Last month I posted a photo of a jewelry-making kit on my Instagram story: tiny white alphabet beads, sorted by letter in a clear plastic container, a bundle of elastic next to it. A friend replied to my story saying she had thought about getting something similar for her son, but wasn’t sure if he was old enough yet. Did my 8-year-old daughter like the kit, she wanted to know?
Well, this is embarrassing, I thought. The kit was for me.
“Why did you buy…beads?” my husband had asked when they arrived a few days earlier — a totally normal thing to ask a person who has never shown any interest in crafts of any kind. I found myself defensive for no reason. “Oh there’s this silly trend that started on TikTok where people make bracelets to trade at the Taylor Swift concert” — this is where I tell you that I got Taylor Swift tickets — ”because she has a line in one of her songs about friendship bracelets. It’s not a big deal but I thought I’d make some. It’s stupid, but whatever.”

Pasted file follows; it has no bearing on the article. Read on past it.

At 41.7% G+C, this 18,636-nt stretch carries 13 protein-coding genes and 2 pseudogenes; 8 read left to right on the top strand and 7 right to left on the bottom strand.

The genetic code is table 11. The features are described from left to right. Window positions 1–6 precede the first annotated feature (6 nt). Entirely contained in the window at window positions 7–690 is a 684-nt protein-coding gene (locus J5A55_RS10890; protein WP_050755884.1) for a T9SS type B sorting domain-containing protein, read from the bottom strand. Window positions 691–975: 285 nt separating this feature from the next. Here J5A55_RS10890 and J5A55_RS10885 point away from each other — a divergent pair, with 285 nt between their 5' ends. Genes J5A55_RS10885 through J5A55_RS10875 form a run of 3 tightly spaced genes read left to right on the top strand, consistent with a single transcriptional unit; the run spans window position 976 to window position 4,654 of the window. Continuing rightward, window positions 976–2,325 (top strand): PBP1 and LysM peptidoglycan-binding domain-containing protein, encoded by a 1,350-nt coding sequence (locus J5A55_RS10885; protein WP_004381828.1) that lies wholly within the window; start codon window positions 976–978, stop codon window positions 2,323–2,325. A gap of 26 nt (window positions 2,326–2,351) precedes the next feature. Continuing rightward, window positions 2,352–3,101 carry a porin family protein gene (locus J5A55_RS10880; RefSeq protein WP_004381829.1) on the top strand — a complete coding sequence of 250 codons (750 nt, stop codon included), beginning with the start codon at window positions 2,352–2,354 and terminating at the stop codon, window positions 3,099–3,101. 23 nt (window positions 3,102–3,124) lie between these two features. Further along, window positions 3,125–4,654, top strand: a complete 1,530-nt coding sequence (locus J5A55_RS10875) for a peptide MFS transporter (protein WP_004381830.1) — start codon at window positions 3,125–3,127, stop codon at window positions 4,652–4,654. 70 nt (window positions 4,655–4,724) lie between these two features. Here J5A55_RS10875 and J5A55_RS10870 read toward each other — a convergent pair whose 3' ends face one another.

My husband didn’t care or make me feel silly (he even made a few bracelets), but I thought about how he announces that he’s going to do something equally frivolous, like play video games or watch “The Office” for the 34th time: confidently and without apologizing. Why did I feel the need to justify a harmless activity that was going to bring me joy for a mere two hours?
To quote a current favorite meme, God forbid women have hobbies.
I started overthinking, as I am wont to do: How dare the world convince me that an evening of making plastic jewelry — an activity usually associated with young girls — was something to be embarrassed about? People literally create and cheer for pretend football teams — an activity usually associated with adult men — for months at a time without apology. This is unfair!
I would love to tell you that this train of thought inspired a new purpose in my life: to make the world a slightly better place for my daughters by convincing society to treat their interests like less of a joke.
But the truth is I’m tired.
And really, wouldn’t the best way to prove this point be to just…do something? For fun? Without apologizing?
As Taylor Swift wrote: “Make the friendship bracelets, take the moment and taste it.”
(It should be noted she also wrote, “You need to calm down.”)
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